By Sally Holland, CNN
Washington (CNN) - Changing the way schools are funded would help to close the achievement gap between students who live in affluent neighborhoods and those in high poverty areas, according to a report released Tuesday by a congressionally-mandated education committee.
"There is disagreement about exactly how to change the system, but there is complete agreement that achieving equity and excellence requires sufficient resources that are distributed based on student need and that are efficiently used," says "For Each and Every Child," a report by the Equity and Excellence Commission.
A primary source of funding for public schools is local property taxes. The problem: If the school is in a high poverty area, the property taxes tend to be low, and that means less money for the school, and less money to pay teachers.
“Whether a state uses property taxes or not is no excuse for the responsibility a state has to deliver more equitable financing,” said Mariano-Florentino Cuéllar, co-chairman of the commission and a professor at Stanford Law School.
The report cites spending disparities as wide as $7,306 per pupil in Tennessee to $19,520 in Wyoming, with adjustment for student poverty, regional wage variation, school district size and density. There are disparities across districts, too - excluding the top 5% of districts in California, spending ranged from $6,032 to $18,025 per pupil there in 2009.
Editor’s note: Antonio Villaraigosa is the 41st mayor of the city of Los Angeles.
By Antonio R. Villaraigosa, Special to CNN
(CNN) - My story began like far too many people across this country. My father left when I was 5 years old. My mother, sometimes working two jobs, raised four children on her own in East Los Angeles. She was always my touchstone, the person who taught me my core values. It was her quiet grace, strength in the face of adversity and unflinching will that served me so well in life.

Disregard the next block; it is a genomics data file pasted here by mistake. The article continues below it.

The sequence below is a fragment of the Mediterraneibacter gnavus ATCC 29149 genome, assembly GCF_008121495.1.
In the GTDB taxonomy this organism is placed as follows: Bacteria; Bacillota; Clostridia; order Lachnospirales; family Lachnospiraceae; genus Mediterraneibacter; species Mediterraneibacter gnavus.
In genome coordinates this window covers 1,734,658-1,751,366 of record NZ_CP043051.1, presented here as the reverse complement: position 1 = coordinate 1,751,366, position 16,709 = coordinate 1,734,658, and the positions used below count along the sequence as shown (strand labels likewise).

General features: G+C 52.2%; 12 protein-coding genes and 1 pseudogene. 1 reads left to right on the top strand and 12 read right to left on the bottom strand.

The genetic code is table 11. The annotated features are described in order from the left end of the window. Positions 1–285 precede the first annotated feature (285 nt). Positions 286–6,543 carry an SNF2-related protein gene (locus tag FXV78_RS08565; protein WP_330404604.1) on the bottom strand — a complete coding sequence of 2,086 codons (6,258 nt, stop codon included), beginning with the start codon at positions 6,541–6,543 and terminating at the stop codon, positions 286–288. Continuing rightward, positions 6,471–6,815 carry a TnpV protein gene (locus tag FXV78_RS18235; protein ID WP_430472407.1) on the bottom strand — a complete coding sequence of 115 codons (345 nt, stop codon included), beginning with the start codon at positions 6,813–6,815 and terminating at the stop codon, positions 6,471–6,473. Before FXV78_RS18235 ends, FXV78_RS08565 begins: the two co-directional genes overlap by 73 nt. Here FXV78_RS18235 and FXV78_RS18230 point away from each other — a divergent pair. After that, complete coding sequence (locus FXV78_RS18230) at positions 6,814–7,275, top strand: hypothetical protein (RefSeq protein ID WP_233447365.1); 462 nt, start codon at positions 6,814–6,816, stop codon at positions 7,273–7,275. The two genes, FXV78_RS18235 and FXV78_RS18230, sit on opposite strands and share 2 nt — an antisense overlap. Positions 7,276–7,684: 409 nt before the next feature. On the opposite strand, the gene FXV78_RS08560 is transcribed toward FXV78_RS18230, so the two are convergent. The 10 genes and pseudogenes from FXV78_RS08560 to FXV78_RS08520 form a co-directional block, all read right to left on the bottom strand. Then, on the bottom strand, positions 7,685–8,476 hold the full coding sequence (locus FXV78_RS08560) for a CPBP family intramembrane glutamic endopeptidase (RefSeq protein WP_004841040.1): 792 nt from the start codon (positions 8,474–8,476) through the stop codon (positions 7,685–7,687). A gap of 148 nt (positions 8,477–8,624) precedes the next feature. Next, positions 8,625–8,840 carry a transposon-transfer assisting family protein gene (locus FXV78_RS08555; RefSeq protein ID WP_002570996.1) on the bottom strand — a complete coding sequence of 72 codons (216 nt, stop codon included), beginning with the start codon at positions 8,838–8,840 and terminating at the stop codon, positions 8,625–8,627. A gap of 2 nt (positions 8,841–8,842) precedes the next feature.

However, despite everything she poured into our family, we kids didn’t always make it easy for her. By age 16, I was kicked out of the Catholic school she had worked so hard to send me to.
I found myself at the local public high school, Roosevelt. It was a “drop-out factory.” I was put into remedial classes, which I found boring and unchallenging after my previous education. But even worse than that, I felt like the school had given up on me. So, I gave up on myself and dropped out.
My story could have ended there.
I could have become one of my many peers who didn’t graduate. But my mother would not accept that fate for me, and a Roosevelt teacher named Herman Katz took an interest in me. They saw my potential and fought for me. They pushed me back into school. They pushed me to finish what I started - and I did, graduating in 1971.
From there, I went to East Los Angeles Community College and transferred to UCLA, one of the finest institutions in the world. At UCLA, I was the beneficiary of affirmative action. Some would say I walked in through the back door. But one thing’s for sure, I went out the front. I had a diploma in hand, a future ahead of me and my head held high.
For me, public education really was the great equalizer.
That’s why I believe education is the civil rights issue of our time. As a high school dropout, I see a part of myself in every kid who wants to give up because they think the system has failed them. Sadly, the United States now enjoys less economic mobility than Canada and most of Western Europe. Those born into poverty in America lack genuine opportunities to change their fate because they lack access to great public schools.